Is compact shelving safe?

Yes! Multiple safeguards - such as pressure-sensitive floors and infrared sensors - have been built into the compact shelving. If a person is in the aisle or a book or other object is on the floor, the sensors detect that and stop the aisle from closing.

What if the compact shelving isn't working?

Compact shelving shuts down under certain circumstances, including a power failure, as part of its safety protocol. If you have any problem using compact shelving, notify a library staff person or go to the Help Center on Level 1.

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Level 3

When did Level 3 reopen?

Level 3 reopened in January 2004.

What books are on Level 3?

The books with call numbers beginning with C - F.

How has renovation changed Level 3?

Level 3 boasts the Grand Reading Room extending all along the south wall from the lounge with armchairs in the southeast corner to the view of Graham Chapel from the southwest corner. Soft leather seats and ottomans rim the atrium and look down into Whispers Cafe. Study carrels as well as study tables add to the variety of seating options for library users. After renovation, Level 3 is a more comfortable space with more types of study space and with much more natural light during daytime hours. As on the other levels, fresh paint, brighter lighting, new ADA-compliant restrooms, water fountains, and soft seating improve the library environment. In addition to improving the library's physical qualities, renovation improves computing capabilities by increasing the number of public work stations and by making wireless and/or wired access available in many areas of the building.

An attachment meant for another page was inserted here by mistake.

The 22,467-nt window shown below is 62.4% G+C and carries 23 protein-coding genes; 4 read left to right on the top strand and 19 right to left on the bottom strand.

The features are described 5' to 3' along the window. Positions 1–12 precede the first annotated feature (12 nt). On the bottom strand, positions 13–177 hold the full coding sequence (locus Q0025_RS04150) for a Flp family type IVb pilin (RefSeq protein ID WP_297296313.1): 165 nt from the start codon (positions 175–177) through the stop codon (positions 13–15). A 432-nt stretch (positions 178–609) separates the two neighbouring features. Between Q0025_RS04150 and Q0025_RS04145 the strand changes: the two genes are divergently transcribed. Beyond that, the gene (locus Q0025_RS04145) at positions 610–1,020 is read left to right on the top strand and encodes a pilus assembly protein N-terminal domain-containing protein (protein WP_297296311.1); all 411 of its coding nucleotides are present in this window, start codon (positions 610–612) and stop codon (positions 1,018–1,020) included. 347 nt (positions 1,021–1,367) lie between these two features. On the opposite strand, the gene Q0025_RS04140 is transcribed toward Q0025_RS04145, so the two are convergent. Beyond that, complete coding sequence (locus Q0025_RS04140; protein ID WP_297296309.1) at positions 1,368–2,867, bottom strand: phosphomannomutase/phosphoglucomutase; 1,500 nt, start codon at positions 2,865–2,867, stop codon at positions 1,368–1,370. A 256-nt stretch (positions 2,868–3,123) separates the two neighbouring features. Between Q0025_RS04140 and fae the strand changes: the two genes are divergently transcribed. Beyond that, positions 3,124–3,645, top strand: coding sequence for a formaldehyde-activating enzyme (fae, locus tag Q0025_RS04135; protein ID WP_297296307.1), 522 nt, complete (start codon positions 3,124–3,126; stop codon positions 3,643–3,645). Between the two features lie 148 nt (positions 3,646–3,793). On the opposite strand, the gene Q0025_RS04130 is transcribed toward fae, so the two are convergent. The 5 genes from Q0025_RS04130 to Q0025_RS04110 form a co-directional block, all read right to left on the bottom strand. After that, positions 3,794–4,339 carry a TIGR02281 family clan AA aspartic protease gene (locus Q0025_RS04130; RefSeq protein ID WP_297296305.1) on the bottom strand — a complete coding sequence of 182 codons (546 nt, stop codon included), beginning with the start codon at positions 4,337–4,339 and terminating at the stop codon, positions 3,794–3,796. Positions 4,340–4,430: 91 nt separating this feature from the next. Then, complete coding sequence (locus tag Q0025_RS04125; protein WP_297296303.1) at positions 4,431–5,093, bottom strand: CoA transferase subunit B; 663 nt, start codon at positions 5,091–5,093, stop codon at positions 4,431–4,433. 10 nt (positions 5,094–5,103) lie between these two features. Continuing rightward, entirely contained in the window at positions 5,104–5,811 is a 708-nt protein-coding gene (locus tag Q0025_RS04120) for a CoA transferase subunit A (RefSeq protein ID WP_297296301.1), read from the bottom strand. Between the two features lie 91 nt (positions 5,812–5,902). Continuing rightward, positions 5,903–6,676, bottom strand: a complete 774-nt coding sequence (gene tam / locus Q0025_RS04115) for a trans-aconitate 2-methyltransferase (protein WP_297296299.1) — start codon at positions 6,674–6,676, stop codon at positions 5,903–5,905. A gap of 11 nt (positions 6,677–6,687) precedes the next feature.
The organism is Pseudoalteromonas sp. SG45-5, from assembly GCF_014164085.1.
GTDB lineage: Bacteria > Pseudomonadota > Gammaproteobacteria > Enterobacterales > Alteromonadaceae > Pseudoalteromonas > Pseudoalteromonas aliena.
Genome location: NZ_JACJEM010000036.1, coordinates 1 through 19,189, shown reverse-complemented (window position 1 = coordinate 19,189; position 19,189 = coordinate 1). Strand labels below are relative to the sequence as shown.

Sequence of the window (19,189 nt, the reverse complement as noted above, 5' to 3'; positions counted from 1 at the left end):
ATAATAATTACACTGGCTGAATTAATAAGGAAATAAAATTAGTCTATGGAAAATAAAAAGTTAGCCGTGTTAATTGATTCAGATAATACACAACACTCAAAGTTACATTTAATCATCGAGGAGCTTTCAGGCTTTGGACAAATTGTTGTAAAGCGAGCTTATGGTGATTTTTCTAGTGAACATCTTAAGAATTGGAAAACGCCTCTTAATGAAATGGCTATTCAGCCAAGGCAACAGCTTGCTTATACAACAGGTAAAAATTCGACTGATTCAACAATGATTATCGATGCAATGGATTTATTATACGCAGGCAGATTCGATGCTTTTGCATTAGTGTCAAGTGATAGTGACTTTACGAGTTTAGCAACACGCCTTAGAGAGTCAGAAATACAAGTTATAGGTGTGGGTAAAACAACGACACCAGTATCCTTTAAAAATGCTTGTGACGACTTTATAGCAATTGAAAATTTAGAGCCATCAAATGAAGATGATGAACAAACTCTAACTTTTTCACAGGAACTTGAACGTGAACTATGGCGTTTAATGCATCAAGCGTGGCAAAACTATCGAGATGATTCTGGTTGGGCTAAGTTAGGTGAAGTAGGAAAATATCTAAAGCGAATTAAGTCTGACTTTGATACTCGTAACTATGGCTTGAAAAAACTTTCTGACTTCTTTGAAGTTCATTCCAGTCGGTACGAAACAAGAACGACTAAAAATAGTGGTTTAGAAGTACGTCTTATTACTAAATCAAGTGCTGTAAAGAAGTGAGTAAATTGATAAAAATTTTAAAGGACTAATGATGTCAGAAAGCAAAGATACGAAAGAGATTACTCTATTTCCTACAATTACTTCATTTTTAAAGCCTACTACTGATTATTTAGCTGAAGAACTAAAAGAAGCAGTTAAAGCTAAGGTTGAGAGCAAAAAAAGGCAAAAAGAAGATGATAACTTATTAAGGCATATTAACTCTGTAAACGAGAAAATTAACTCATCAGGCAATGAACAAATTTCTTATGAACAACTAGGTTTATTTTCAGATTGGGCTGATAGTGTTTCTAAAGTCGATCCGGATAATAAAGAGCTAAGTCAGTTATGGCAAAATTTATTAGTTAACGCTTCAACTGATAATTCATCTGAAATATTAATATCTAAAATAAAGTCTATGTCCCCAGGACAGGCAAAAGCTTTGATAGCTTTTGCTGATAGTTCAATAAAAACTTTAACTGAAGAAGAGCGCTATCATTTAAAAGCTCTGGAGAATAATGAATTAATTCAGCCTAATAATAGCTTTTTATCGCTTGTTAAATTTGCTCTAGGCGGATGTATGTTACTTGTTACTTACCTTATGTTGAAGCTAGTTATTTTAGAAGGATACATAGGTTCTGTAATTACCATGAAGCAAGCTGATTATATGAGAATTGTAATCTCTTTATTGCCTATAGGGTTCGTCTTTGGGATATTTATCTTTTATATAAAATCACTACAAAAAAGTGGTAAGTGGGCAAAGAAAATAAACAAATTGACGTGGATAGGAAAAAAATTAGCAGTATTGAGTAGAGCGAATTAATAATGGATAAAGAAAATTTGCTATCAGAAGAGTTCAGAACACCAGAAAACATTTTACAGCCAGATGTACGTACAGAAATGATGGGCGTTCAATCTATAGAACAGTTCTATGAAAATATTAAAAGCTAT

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Level 2

When did Level 2 open?

Level 2 reopened in the fall of 2003.

What books are on Level 2?

The Harris Collection as well books with the call numbers begining with the letters G-KZ in the social sciences.

How has renovation changed Level 2?

After renovation, Level 2 is a far more comfortable space with more types of study space and with much more natural light during daytime hours. Glass walls enclose a dramatic new atrium that rises above Whispers Cafe on Level 1 and continues upwards through Levels 2 and 3. Seating is available along the glass walls of the atrium. Open study areas and small lounges are furnished with carrels, study tables and chairs, or soft seating. Around the perimeter of Level 2 are group studies, of varying sizes. Like the other renovated levels, Level 2 has fresh paint, brighter lighting, new ADA-compliant restrooms & water fountains, and walnut hardwood accents. In addition to improving the library's physical qualities, the library is upgrading computing capabilities by increasing the number of public work stations and by making wireless and/or wired access available in many areas of the building.